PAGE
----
As summer winds down and school time approaches it means, for most families, life goes back to our standard weekday routines which include prepping and packing our kids lunchboxes.

This can sometimes feel like a daunting project for a busy parent! Perhaps we run out of ideas on what to pack, perhaps our kids don’t want the food we had planned for, perhaps we struggle with time in the morning, or perhaps we had good intentions to prep the lunchbox the night before but simply forgot to do it, and we end up standing there by the door in the morning ready to leave just to realize the lunchbox is empty! On top of that comes peer pressure to always offer healthy, nourishing meals for our kids. We’ve all been there, or felt this way at some point.

Luckily, there are many things you can do as parents to simplify this routine and make it more enjoyable, while ensuring your kids gets healthy and nourishing lunches every day. Here are my top tips on how to easily and quickly pack varied plant-based lunches for your kids!

A Little Bit {Of Each Group} Goes A Long Way…

When it is time to prep your child’s lunch box, it helps to have an idea about where to start and to know what’s actually good to have in it. An easy way to get a nutritionally balanced whole food plant-based meal is to include at least one food from each of the four groups below. 

  • A Starchy Food
    This could be a starchy veggie such as potato or sweet potato, or a grain such as rice, bulgur, quinoa or a pasta or bread.

Tip: Always cook extra grains and pasta or bake potatoes when you can, this way you can use the leftovers for lunchboxes during the week. A good idea is also to keep a couple of different healthy breads in the freezer so you can quickly defrost them when needed.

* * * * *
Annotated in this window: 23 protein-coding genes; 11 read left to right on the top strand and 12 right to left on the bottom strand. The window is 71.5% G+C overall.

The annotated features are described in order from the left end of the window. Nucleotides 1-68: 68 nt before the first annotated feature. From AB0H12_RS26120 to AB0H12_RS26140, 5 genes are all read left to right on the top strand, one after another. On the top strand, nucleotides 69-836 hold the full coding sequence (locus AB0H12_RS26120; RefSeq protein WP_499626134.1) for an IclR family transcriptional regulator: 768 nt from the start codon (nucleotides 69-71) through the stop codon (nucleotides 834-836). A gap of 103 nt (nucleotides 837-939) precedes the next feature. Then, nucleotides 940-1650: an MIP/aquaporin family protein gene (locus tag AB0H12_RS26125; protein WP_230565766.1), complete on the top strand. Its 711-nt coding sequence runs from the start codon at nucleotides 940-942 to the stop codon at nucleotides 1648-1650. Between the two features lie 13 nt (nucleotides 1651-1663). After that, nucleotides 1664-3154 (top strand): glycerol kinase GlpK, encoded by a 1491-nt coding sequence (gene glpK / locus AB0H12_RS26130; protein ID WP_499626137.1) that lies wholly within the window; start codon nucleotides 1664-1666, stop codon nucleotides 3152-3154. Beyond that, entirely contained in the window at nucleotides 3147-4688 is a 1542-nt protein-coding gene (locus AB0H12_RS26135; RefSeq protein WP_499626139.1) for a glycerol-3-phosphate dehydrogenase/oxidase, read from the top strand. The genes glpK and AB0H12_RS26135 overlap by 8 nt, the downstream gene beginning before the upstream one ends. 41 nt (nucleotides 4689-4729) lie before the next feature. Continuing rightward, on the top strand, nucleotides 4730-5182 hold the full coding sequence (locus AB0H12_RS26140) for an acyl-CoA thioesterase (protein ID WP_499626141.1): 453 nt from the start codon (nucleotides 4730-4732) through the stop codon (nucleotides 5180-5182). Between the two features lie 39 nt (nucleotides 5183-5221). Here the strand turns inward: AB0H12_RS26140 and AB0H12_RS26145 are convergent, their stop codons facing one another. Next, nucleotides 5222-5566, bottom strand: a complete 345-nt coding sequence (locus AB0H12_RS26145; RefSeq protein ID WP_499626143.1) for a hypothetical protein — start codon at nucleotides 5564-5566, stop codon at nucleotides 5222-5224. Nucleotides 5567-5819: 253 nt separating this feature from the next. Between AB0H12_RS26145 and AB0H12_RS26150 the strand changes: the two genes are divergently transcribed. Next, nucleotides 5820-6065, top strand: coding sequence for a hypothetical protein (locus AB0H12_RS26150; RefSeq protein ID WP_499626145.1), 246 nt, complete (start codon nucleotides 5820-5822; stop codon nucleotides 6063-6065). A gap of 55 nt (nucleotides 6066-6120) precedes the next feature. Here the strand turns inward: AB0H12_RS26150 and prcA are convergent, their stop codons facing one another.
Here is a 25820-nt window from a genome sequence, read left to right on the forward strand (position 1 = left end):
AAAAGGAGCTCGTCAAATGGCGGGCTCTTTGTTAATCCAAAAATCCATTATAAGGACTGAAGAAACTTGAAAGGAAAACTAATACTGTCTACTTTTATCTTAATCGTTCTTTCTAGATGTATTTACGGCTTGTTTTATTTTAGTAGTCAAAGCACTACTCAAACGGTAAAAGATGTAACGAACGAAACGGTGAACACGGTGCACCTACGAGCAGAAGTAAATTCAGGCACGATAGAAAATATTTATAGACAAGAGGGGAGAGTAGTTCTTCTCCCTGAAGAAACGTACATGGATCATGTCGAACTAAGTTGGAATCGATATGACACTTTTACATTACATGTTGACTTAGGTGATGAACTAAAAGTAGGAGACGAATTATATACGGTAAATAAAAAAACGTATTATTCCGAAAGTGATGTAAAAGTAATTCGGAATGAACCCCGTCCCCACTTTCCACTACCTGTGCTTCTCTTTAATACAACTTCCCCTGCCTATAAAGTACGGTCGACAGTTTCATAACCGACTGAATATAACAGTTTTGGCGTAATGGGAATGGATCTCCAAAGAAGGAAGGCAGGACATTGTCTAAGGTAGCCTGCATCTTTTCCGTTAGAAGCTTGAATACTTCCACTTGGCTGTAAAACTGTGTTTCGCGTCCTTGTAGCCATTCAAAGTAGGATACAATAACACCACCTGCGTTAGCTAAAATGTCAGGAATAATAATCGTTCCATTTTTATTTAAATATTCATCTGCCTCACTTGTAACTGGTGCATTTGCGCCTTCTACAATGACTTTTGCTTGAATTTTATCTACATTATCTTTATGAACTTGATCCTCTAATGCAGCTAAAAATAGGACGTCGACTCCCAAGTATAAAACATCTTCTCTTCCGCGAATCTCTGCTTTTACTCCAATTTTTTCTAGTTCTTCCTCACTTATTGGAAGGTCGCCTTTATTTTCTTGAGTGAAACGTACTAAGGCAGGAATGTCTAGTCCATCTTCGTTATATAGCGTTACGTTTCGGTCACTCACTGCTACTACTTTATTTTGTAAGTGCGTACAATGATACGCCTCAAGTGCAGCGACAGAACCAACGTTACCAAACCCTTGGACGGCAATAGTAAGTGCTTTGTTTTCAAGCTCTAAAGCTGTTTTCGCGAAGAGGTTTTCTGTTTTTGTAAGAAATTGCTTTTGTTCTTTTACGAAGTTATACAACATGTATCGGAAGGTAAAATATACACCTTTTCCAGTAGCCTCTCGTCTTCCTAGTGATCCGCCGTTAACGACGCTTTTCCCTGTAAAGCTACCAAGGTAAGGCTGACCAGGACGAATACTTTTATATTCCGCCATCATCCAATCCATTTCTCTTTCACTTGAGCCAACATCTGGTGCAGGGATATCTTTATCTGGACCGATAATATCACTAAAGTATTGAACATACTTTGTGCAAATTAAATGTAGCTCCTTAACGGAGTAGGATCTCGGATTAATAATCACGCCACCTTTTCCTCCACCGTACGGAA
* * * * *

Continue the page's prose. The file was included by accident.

• A Protein Rich Food
    This includes beans, lentils, chickpeas, tofu, tempeh, quinoa, whole nuts, nut butters or seeds.

Tip: Always keep canned legumes at home (unless you like batch cooking them), as well as your child’s favorite nuts and seeds. Having a ready made trail mix is also smart as this can be a perfect extra energy boost to add to your child’s lunch box. Ready baked tofu is also a hit when time is limited!

  • A Vegetable
    Include at least one vegetable every day. Easy ones are carrot sticks, bell peppers, cucumber, whole baby tomatoes, green peas, sweet corn or half an avocado.

Tip: Green peas and sweet corn are easy to always keep in the freezer, and carrots last a long time in the refrigerator!

  • A Fruit Or Berry
    The simplest option is to pack a whole apple, pear, banana or clementine on the side, or add a few grapes or berries to the box. You can also quickly slice a melon, pack a few orange wedges, or simply put a few pieces of dried apricots, raisins or figs in the box if you run out of fresh produce.

Tip: Fresh berries work best in lunch boxes, but otherwise frozen berries work just as well. Frozen berries last much longer and are less expensive so use them in smoothies and desserts etc. Dried fruit is always good to have at home as well.

Depending on the type of food you are packing, the meal can be served in different parts, “taco style”, or somewhat mixed. There are many practical lunchboxes to buy today that come with separated (bento) sections. It may be worth investing in one of those.

The plant-based lunch box guide below can help you with ideas. Pick and choose at least one food from each column and mix and match the foods as you like!



The Plant-Based Lunch Box Guide

A Weekly Menu

Sometimes it can be even more helpful to plan for a weekly menu. If you like that idea, below are some examples of plant-based lunchboxes that are easy to prepare the night before! As you will see, I am a huge fan of batch cooking and using leftovers.

Monday: Leftovers!

Take advantage of the weekend’s leftovers. Always cook a little extra of what you are making over the weekend, especially if it’s one of your kid’s favorite meals, as this can save you a lot of time during the week. Then, hopefully all you need to add is a little fresh fruit, such as berries, or some veggies on the side.

Here are some ideas you may already have ingredients for in your fridge or pantry:

  • Pasta with a pasta sauce, e.g. spaghetti with veggies or lentil bolognese
  • Veggie burger with lettuce, tomato, cucumber, ketchup, mustard, pickles
  • A pizza slice with coleslaw, veggie sticks and fruit on the side
  • Falafels with rice, or in a pita bread and some veggies
  • Pancakes with berries and plant-based yogurt, veggie sticks on the side

Tuesday: Leftovers!